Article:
ARIZONA CONSULTANT Eileen Luna-Firebaugh finally presented her critical report on the city's Independent Police Review (IPR) to council last Wednesday, March 19—but it appears to have done little to bridge the divide between critics and proponents of the way police oversight is conducted in Portland.

The IPR currently dismisses 68 percent of the roughly 700 complaints it receives per year without making an investigation, and without giving citizens a right to appeal the rejection, according to numbers from the IPR's most recent annual report. On average between 2005 and 2006, 110 complaints per year are classified as "service complaints," which carry very little risk of discipline for the officers involved. Furthermore, there is a very low sustained rate for complaints: IPR only sustained 0.7 percent (or five) of all its cases in 2005, and 2.7 percent (or 18) of all its cases in 2006.

"In Portland, 12 percent of cases were judged to have insufficient evidence to back them up, which generally speaking is lower than an average of 33 percent in at least five other US cities," says Dan Handelman of activist group Portland Copwatch. "This means Portland's IPR is not weighing the officer's word and the citizen's word equally."

Luna-Firebaugh thinks the system could be working better, and wants the IPR's Citizen Review Committee (CRC) to have more power to direct the city auditor and the IPR in the way it handles complaints.

Her top recommendation is for the mayor's office to come up with a set of criteria for when citizens' complaints should be independently investigated, instead of investigated by the cops' own internal affairs division. The idea is to improve the community's trust in the outcome of complaints, especially when there's a controversial complaint, or excessive force is alleged.

Luna-Firebaugh also wants the CRC to hear appeals from citizens whose complaints are rejected without an investigation, and for the CRC members to receive better training in how to do their jobs.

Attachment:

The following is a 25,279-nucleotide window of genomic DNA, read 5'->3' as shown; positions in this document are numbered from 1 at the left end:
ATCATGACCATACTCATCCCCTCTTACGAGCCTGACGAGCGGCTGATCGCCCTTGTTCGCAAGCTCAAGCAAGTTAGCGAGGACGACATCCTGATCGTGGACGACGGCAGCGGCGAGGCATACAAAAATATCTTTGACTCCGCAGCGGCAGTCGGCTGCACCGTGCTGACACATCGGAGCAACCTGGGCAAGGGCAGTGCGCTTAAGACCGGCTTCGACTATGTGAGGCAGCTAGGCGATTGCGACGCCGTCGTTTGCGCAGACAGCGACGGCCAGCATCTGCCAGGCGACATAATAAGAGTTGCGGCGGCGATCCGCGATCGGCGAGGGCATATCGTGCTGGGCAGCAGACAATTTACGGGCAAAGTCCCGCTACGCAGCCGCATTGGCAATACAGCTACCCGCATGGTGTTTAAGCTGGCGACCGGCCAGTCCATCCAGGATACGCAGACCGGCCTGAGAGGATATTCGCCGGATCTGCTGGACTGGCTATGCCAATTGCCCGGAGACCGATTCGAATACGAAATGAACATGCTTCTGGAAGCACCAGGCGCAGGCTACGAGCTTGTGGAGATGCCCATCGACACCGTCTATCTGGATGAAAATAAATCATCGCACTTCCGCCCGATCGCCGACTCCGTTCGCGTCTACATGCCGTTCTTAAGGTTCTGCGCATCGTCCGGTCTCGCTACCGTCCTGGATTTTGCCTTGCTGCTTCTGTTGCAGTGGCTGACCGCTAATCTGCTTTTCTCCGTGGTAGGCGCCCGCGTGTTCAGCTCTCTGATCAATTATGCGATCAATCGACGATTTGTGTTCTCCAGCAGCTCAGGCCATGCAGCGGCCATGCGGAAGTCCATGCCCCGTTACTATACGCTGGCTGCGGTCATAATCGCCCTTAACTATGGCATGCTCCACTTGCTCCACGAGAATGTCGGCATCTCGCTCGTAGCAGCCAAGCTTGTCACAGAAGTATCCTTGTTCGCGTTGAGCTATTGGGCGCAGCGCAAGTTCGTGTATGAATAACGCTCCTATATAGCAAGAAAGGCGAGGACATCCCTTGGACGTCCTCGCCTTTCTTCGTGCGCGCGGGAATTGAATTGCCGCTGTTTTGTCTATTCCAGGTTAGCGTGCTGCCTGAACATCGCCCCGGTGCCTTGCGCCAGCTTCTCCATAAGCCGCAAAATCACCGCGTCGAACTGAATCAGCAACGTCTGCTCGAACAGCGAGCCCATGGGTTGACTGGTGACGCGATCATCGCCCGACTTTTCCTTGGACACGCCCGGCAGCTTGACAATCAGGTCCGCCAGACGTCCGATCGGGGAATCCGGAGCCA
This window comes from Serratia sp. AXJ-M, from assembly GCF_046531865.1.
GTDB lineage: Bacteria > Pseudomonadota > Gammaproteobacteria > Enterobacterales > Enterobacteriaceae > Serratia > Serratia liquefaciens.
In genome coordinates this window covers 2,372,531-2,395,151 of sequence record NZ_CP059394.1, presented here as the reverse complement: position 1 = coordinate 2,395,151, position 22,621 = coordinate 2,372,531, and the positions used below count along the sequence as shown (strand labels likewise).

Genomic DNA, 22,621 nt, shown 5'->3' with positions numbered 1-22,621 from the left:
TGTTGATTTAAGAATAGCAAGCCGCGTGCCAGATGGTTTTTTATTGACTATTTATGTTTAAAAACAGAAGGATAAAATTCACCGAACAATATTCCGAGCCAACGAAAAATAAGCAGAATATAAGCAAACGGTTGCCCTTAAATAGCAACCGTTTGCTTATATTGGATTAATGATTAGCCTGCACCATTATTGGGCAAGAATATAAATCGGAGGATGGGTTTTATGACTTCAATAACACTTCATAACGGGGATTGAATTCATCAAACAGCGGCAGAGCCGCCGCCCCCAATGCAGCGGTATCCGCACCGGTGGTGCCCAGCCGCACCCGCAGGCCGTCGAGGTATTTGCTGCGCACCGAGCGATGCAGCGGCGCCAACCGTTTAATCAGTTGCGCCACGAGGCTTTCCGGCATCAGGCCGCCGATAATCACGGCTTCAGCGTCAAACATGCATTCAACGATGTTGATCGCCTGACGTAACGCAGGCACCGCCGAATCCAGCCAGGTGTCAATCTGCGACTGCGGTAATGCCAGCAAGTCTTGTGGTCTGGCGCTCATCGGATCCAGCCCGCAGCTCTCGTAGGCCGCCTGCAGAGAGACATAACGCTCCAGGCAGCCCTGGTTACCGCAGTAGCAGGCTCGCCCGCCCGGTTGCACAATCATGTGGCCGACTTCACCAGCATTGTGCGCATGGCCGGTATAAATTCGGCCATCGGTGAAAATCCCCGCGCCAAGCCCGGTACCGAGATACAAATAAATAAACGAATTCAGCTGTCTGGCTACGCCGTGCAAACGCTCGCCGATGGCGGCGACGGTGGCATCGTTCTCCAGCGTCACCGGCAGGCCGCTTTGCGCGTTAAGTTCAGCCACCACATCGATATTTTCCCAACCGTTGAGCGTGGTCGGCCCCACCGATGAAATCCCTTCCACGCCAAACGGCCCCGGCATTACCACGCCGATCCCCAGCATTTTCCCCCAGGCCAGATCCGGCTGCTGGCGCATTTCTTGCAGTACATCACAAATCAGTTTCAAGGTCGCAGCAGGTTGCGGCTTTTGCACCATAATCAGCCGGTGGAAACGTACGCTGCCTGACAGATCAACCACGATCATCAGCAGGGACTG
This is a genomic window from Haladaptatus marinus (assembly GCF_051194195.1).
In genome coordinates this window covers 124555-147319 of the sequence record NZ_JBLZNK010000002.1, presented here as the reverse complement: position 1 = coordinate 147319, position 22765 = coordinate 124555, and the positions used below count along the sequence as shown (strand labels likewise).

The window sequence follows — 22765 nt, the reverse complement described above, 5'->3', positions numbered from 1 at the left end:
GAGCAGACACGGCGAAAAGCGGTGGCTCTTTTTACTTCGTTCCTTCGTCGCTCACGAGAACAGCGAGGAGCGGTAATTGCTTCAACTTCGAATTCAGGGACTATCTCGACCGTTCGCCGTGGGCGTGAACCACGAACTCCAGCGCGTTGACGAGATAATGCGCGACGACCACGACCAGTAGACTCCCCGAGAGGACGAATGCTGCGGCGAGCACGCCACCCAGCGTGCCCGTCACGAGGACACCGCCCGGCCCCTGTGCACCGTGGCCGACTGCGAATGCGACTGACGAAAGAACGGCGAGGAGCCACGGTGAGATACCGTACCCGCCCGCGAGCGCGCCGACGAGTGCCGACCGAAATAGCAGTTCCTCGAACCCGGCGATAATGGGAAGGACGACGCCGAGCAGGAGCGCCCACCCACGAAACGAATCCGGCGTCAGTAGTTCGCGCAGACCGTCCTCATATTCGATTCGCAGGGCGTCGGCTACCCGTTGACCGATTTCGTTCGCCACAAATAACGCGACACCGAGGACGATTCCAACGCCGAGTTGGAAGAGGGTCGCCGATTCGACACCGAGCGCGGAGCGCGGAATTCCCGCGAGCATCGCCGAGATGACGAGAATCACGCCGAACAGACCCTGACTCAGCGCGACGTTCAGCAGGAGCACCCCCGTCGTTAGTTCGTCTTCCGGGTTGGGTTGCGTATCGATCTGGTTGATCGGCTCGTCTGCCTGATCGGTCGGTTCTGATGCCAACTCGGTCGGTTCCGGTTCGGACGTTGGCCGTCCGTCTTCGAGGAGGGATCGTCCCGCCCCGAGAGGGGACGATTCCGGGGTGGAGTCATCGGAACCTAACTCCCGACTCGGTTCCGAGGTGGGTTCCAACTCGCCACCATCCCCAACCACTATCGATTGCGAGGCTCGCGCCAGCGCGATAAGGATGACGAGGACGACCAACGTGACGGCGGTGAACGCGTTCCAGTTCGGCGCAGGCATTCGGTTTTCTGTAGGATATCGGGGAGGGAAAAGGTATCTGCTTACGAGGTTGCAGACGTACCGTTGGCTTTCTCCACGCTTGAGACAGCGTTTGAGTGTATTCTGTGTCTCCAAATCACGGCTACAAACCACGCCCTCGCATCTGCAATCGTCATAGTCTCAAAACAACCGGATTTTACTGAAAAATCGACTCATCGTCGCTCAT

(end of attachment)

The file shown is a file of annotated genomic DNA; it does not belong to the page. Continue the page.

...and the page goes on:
"No one should be thrown into this sea without learning first how to swim," she told council. "I believe in the community directing the role of government. It doesn't just think about it, it doesn't just comment on it. It directs it."

Council isn't necessarily in disagreement with any of the report's findings, but it will delay forming an action plan until after another work session on the report, and until the mayor and City Auditor Gary Blackmer have had time to come up with their own recommendations.

The problem is, the mayor and Blackmer are at loggerheads over whether the IPR is currently doing a good job, and whether any of Luna-Firebaugh's recommendations really make sense.

At a council work session before the report was presented last Tuesday, March 18, Potter drew attention to a drop in Portlanders' satisfaction with police services from 70 percent to 64 percent between 2001 and 2007, according to the auditor's own "Service Efforts and Accomplishments" survey.

Blackmer hit back, asking: "So I'm responsible for that?"

At last Wednesday's hearing, police union boss Robert King said the role Luna-Firebaugh has played is "disappointing, divisive, and unnecessary." He said she had made mistakes in basic math (he did not note specific examples), and made no efforts to appear impartial in her report.

Council accepted the report unanimously, and will now debate what changes to make to the IPR, if any, over the coming months. But Luna-Firebaugh's $60,000 report may well achieve nothing, if the mayor can't get Blackmer to see his point of view before he leaves office.